Published online by Cambridge University Press: 14 March 2018
Although the mineral gyrolite has long been known to occur in the British Isles, namely in the basalt lavas of Skye, Mull, and the Treshnish Islands, &c., off the west coast of Scotland, and has more recently been described from the cliffs between Ardtornish Bay and the fault of Dearg Allt in Argyllshire on the mainland, no instance of its occurrence in the lavas of the north of Ireland has hitherto been recorded.
The examination, however, of a large number of specimens collected both for me and by myself during the past year and a half has shown that the mineral, though occurring in small quantity relative to the other zeolites with which it is associated, is fairly widely distributed throughout the harder lavas in the neighbourhood of Belfast.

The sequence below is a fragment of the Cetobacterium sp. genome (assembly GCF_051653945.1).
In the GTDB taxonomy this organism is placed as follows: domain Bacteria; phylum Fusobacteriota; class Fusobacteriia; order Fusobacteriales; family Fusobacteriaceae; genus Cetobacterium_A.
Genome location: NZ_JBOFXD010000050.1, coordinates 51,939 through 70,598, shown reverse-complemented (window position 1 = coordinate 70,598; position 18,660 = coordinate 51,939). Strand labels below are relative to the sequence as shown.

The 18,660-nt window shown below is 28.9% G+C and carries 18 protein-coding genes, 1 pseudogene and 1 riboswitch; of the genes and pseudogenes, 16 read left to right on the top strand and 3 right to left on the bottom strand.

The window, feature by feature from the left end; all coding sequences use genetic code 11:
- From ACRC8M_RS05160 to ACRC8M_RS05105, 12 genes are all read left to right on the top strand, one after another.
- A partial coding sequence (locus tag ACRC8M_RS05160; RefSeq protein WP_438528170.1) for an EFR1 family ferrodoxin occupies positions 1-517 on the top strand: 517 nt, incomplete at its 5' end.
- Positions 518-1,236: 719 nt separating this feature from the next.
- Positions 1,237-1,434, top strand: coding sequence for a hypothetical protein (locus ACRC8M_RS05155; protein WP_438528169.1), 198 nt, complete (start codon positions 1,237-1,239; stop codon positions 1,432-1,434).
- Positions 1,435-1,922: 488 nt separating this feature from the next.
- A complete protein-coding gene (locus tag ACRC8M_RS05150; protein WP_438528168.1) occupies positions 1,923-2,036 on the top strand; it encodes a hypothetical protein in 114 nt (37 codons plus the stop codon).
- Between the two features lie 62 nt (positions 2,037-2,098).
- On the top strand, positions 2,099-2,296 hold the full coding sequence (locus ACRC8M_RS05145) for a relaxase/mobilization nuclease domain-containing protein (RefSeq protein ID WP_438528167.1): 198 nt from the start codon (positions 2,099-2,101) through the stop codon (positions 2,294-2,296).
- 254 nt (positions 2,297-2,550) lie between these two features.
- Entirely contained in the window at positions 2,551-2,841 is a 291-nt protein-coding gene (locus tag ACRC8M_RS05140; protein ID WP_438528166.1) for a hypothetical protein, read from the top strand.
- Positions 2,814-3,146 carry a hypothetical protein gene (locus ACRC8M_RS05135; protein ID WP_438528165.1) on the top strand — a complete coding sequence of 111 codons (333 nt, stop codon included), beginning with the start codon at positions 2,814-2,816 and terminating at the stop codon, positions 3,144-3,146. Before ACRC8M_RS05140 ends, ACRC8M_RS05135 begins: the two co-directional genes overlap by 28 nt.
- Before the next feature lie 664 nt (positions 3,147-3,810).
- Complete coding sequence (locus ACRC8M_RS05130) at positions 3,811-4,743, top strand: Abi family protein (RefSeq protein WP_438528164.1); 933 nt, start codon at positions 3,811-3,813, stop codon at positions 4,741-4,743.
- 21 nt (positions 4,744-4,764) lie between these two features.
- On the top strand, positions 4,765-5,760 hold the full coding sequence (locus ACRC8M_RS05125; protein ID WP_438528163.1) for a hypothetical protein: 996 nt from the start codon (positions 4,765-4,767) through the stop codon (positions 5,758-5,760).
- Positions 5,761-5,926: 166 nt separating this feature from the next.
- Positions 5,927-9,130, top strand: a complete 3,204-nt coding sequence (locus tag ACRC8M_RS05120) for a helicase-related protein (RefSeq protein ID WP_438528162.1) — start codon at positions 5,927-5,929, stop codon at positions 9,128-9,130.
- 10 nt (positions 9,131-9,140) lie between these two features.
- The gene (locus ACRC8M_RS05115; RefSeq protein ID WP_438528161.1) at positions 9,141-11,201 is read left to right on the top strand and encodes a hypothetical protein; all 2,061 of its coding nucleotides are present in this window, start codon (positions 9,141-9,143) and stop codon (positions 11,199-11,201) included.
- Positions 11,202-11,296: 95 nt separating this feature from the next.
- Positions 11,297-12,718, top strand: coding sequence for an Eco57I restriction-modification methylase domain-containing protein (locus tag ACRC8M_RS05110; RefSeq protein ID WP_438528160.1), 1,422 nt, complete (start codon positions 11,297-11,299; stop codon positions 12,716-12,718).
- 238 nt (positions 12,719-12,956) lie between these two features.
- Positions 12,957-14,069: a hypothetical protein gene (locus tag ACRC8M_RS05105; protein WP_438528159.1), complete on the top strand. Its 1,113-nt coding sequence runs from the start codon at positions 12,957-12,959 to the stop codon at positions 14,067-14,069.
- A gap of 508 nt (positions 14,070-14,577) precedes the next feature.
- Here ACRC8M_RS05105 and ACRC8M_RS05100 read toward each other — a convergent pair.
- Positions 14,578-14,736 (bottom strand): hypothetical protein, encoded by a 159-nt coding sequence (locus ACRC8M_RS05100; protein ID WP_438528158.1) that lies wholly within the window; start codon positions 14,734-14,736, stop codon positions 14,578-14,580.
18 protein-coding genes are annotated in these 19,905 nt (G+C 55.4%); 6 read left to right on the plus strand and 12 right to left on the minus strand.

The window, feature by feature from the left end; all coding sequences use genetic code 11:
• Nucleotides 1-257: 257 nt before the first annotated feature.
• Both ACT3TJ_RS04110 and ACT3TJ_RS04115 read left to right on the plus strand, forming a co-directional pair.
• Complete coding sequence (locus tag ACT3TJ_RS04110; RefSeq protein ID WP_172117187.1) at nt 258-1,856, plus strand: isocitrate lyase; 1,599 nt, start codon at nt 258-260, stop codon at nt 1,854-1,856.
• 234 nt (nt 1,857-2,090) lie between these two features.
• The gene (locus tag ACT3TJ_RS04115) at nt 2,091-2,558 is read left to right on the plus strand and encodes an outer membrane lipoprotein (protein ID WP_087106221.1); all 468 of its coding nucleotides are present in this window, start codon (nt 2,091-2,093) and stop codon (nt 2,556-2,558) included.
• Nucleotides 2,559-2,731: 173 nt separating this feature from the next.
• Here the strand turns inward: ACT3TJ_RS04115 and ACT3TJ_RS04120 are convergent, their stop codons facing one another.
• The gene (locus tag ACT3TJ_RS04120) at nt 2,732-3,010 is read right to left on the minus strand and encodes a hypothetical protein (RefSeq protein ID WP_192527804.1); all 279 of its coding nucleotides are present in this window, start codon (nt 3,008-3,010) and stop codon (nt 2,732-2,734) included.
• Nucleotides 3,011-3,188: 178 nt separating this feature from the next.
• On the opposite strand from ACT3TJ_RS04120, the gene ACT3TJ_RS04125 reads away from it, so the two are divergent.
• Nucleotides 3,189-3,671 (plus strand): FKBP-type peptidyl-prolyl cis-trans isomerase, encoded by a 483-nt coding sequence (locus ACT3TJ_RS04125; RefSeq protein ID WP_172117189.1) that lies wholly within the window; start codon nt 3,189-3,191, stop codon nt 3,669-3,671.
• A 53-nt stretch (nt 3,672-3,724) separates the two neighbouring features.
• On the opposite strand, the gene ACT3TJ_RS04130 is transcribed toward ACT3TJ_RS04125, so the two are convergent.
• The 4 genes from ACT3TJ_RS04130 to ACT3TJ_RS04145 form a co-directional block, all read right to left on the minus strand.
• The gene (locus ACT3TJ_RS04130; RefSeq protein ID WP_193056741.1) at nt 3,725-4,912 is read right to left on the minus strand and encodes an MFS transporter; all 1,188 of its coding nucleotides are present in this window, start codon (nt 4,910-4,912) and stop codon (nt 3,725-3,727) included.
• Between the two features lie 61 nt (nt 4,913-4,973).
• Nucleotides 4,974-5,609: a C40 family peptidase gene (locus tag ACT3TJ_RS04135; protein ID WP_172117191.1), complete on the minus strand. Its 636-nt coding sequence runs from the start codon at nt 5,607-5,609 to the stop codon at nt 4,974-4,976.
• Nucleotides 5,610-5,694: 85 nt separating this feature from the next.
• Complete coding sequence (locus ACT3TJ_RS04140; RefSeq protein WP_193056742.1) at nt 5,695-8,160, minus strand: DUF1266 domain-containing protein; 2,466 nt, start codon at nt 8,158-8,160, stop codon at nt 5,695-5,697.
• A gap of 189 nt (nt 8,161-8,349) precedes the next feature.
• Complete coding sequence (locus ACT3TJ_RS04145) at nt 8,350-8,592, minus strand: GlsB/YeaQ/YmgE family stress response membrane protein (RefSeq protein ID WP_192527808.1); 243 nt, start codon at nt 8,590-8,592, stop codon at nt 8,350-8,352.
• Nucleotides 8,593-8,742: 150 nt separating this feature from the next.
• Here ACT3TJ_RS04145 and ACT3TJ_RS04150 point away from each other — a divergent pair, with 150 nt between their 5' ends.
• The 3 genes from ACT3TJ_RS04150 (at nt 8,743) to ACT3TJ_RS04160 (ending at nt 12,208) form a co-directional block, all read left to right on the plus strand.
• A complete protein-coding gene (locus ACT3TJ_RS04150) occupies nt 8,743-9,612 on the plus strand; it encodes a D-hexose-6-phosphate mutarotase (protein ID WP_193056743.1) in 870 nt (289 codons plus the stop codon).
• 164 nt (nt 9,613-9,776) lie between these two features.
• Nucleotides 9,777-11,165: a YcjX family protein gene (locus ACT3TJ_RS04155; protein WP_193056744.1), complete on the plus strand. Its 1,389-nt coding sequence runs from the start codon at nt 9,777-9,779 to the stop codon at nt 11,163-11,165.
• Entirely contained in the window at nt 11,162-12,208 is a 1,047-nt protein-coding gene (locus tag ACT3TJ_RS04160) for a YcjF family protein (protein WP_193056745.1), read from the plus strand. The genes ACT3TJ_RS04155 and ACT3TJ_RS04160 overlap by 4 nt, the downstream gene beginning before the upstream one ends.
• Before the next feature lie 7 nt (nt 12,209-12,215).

Page 289 note 1 Cornu, F., Min.-Petr. Mitt. (Tschermak), 1907, vol. xxv, pp. 513–521 Google Scholar. F. Cornu and A. Himmelbauer, ‘Untersuchungen am Apophyllit und den Mineralien der Glimmerzeolithgruppe.’ I. ‘Untersuchungen am Gyrolith,’ von F. Cornu. Sitzungsber. Akad. Wiss. Wien. Math.-naturw. Kl., 1907, vol. cxvi, Abt. i, pp. 1213-19-41.
Page 290 note 1 F. Cornu, loc. cit., gyrolite from Böhmisch-Leipa, H2O = 13.06 % ; gyrolite from Skye, H2O = 12.80 % ; reyerite from Greenland, H2O = 6.73 %.